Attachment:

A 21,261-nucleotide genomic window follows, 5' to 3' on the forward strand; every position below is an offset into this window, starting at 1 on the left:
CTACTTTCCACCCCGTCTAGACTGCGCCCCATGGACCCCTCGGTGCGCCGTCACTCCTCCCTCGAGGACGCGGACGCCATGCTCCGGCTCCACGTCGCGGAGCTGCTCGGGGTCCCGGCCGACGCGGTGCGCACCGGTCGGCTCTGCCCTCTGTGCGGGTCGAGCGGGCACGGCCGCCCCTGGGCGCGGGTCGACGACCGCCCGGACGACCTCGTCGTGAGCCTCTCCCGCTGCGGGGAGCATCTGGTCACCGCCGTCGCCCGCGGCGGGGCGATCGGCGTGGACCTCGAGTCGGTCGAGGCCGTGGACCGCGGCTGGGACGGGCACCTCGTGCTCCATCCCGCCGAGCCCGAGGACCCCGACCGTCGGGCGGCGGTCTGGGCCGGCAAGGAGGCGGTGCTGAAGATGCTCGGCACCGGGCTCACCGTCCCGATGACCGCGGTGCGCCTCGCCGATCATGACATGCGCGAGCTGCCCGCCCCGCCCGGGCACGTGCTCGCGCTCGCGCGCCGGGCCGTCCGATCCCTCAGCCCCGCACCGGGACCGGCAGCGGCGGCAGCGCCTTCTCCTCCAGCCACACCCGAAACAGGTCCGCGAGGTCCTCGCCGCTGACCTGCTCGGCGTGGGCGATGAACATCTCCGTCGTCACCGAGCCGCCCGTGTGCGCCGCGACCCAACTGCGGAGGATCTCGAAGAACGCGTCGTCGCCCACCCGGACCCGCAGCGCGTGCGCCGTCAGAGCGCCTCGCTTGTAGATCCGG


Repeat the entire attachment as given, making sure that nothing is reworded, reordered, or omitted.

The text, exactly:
A 21,261-nucleotide genomic window follows, 5' to 3' on the forward strand; every position below is an offset into this window, starting at 1 on the left:
CTACTTTCCACCCCGTCTAGACTGCGCCCCATGGACCCCTCGGTGCGCCGTCACTCCTCCCTCGAGGACGCGGACGCCATGCTCCGGCTCCACGTCGCGGAGCTGCTCGGGGTCCCGGCCGACGCGGTGCGCACCGGTCGGCTCTGCCCTCTGTGCGGGTCGAGCGGGCACGGCCGCCCCTGGGCGCGGGTCGACGACCGCCCGGACGACCTCGTCGTGAGCCTCTCCCGCTGCGGGGAGCATCTGGTCACCGCCGTCGCCCGCGGCGGGGCGATCGGCGTGGACCTCGAGTCGGTCGAGGCCGTGGACCGCGGCTGGGACGGGCACCTCGTGCTCCATCCCGCCGAGCCCGAGGACCCCGACCGTCGGGCGGCGGTCTGGGCCGGCAAGGAGGCGGTGCTGAAGATGCTCGGCACCGGGCTCACCGTCCCGATGACCGCGGTGCGCCTCGCCGATCATGACATGCGCGAGCTGCCCGCCCCGCCCGGGCACGTGCTCGCGCTCGCGCGCCGGGCCGTCCGATCCCTCAGCCCCGCACCGGGACCGGCAGCGGCGGCAGCGCCTTCTCCTCCAGCCACACCCGAAACAGGTCCGCGAGGTCCTCGCCGCTGACCTGCTCGGCGTGGGCGATGAACATCTCCGTCGTCACCGAGCCGCCCGTGTGCGCCGCGACCCAACTGCGGAGGATCTCGAAGAACGCGTCGTCGCCCACCCGGACCCGCAGCGCGTGCGCCGTCAGAGCGCCTCGCTTGTAGATCCGG